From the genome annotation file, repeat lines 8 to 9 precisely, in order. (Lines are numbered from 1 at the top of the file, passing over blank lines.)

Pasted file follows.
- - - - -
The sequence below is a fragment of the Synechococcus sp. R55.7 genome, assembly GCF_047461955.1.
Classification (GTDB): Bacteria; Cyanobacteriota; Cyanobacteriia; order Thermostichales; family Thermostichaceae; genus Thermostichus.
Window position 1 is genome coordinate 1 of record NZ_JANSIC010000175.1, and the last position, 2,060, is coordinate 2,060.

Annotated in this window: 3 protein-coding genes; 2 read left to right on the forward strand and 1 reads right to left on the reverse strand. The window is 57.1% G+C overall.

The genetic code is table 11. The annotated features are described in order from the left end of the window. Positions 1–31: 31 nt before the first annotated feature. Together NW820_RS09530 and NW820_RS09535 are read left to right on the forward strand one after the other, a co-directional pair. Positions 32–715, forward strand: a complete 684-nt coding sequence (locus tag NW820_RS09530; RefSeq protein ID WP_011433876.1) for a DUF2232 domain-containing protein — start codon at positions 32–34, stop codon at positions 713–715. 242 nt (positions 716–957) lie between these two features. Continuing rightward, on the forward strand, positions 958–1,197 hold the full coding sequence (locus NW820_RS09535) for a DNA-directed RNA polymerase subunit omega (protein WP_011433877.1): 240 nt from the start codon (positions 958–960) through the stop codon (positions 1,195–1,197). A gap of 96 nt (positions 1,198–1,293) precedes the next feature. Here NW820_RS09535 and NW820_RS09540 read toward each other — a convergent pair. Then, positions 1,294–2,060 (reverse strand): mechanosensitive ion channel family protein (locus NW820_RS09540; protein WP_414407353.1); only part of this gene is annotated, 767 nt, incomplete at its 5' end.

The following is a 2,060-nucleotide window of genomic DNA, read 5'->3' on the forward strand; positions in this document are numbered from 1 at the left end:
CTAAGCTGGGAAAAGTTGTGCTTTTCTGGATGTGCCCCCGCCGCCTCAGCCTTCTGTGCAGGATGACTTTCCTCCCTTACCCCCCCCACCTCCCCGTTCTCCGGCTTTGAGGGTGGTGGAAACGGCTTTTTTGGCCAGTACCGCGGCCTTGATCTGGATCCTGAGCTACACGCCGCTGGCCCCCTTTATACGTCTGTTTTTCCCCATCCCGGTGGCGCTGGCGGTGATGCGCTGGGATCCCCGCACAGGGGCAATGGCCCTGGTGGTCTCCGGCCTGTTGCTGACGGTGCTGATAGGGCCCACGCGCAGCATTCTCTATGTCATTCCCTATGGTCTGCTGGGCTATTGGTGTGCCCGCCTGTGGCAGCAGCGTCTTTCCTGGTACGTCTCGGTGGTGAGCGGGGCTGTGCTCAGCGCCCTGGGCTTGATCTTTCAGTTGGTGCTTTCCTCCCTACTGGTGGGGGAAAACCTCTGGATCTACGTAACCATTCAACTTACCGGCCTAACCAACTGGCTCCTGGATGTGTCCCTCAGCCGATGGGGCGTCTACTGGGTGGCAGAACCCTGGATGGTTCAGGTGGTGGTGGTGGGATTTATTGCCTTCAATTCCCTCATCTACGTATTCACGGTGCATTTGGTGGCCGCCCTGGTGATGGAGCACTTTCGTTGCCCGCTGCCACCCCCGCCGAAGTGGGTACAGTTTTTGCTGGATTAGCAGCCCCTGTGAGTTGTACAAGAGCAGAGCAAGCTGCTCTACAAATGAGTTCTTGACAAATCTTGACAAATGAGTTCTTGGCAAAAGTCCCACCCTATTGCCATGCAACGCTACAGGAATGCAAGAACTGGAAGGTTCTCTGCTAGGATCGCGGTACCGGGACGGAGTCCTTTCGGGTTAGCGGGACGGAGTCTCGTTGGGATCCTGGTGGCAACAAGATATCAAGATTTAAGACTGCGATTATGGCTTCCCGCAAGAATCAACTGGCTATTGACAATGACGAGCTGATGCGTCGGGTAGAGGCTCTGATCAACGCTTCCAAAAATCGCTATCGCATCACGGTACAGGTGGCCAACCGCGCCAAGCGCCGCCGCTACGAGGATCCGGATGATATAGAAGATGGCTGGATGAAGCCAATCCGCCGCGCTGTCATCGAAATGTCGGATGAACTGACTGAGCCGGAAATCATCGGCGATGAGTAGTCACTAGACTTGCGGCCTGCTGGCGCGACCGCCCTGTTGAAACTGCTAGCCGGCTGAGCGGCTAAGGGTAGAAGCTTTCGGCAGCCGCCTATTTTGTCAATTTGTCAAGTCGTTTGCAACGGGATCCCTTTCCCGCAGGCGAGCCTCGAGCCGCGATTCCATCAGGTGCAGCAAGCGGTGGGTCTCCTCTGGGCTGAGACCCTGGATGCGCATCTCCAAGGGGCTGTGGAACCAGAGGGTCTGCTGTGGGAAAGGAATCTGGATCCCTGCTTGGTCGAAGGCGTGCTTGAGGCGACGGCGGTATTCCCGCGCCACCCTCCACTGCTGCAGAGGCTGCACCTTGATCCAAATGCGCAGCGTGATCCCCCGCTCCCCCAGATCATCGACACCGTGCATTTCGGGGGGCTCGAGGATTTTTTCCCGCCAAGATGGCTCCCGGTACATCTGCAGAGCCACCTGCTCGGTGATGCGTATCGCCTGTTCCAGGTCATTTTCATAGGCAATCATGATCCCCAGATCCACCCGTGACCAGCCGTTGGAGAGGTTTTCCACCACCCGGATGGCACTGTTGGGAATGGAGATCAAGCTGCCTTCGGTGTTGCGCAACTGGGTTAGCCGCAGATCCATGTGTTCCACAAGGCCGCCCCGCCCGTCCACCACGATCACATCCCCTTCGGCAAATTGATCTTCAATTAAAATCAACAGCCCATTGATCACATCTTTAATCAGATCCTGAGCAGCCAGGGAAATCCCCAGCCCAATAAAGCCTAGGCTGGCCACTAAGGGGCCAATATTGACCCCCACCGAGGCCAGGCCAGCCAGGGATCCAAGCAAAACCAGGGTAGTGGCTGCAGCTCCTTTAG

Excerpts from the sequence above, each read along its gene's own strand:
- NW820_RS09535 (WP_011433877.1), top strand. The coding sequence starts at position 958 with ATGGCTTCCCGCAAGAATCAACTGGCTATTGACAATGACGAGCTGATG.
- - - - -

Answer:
Excerpts from the sequence above, each read along its gene's own strand:
- NW820_RS09535 (WP_011433877.1), top strand. The coding sequence starts at position 958 with ATGGCTTCCCGCAAGAATCAACTGGCTATTGACAATGACGAGCTGATG.